Cockpit blackout

Rajmund Kozma was worried about what would happen if a Total Glass Cockpit Blackout, i.e. a simultaneous blackout of all electronic display units (CRT or LCD displays), were to occur during a flight. This is an understandable concern as there have been some such incidents.

Airbus, the supplier of Finnair’s fleet, has recorded 50 incidents in which three or more of the six main display units (DUs) have blacked out simultaneously durintg the last 25 years. The blackout of all six display units has occurred only seven times.

In an aircraft, the likelihood of a major electronic defect is in the range of 10-5, or one failure per 100,000 flight hours. In most incidents where all display units have blacked out, the reason has been a double defect – two defects happening at the same time. As the likelihood of such a defect should be extremely small, the electric system needed modification. The conclusion was that the main reason was the fault tolerance of one of the main buses (AC 1). In May 2007, Airbus published Service Bulletin SB A320-24-1120,9 which included a request to make a modification (37317). The modification improved the ability of the aircraft’s electric system to adjust to any failures in the AC 1 bus coupler.

Another significant point is that none of these 50 incidents led to a disaster. In most blackout cases, only half of the display units have blacked out. In this case, one of the pilots has all display units available. If all display units black out, the plane can be flown to the closest airport by using the so-called standby instruments on the captain’s side of the cockpit. The standby instruments consists of an artificial horizon, airspeed and altitude indicators as well as a fluid compass. The instruments get its data from different sensors than the main displays do and the required electricity comes directly from batteries.

An aircraft could depart to a commercial flight even if one of the six display units did not function. With the cockpit switches, data related to the current flight phase can be fed to the remaining display units.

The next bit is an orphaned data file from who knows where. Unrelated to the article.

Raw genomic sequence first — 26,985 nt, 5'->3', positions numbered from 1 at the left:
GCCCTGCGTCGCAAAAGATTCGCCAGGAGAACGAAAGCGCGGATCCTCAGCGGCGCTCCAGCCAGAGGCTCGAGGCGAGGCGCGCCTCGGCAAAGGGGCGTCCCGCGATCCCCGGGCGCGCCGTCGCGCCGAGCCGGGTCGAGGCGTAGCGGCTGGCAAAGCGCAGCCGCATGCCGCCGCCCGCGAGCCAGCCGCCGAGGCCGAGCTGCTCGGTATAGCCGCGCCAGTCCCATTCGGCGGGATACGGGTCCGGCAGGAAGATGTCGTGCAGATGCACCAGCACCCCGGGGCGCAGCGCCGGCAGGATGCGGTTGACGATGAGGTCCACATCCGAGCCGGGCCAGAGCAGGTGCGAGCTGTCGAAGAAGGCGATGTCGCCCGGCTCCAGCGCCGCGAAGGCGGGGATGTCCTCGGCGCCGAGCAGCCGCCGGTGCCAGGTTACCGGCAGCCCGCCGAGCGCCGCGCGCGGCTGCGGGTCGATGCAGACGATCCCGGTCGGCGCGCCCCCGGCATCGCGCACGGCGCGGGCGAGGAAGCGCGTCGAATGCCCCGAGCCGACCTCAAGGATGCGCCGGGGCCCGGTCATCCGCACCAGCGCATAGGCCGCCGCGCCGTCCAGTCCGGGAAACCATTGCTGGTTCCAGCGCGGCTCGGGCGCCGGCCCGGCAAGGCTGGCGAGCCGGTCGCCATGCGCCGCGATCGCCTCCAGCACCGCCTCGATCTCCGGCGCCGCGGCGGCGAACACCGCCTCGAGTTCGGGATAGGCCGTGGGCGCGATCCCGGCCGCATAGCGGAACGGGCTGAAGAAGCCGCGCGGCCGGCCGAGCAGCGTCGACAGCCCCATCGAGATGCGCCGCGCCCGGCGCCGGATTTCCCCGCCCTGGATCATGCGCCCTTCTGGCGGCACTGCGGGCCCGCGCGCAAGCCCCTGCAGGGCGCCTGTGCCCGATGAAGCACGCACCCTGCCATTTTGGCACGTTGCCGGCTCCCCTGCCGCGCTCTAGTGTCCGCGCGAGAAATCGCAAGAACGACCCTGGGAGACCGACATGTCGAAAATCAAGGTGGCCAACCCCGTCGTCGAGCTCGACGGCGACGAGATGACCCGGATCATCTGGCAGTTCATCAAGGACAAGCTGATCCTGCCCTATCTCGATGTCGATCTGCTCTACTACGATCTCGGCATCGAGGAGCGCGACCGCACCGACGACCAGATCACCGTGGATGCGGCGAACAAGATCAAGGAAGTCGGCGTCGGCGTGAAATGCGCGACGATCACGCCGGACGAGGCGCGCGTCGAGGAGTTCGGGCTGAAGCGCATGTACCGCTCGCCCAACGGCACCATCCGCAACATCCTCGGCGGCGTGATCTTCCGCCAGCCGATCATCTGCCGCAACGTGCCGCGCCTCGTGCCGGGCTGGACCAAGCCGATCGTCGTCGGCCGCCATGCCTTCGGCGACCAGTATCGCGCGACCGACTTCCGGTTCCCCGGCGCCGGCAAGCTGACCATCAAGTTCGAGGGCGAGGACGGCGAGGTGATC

The cause of the blackout of several display units is likely related to power supply. In a two-engine aircraft, both engines have generators which can supply power independently to all systems in the aircraft. The electric system is roughly divided into two separate systems. In case of a defect, one generator can feed power to both sides. However, if there is a short-circuit or a similar situation, the other side (or at least the single defective bus) must be kept separated. In this case, some monitoring instruments are left without power. Nevertheless, as for their power supply, all devices using AC and DC current have been divided logically so that the flight can be continued safely. For this reason, an aircraft always has at least two of all essential devices. If there is a defect in both generators, power supply can be ensured with the so-called APU (Auxiliary Power Unit), which is located in the tail cone of the aircraft. Even if the APU was out of order, there is still two options: a generator can be extended from the fuselage, generating energy in a windmill-like manner. In addition, some devices can be powered directly by batteries. Depending on the type of the aircraft, there are two or three sets of main batteries.

Consequently, the likelihood of being a passenger in an aircraft experiencing a total cockpit blackout is very, very small. And even if such blackout occurred, it would hardly cause a disaster.

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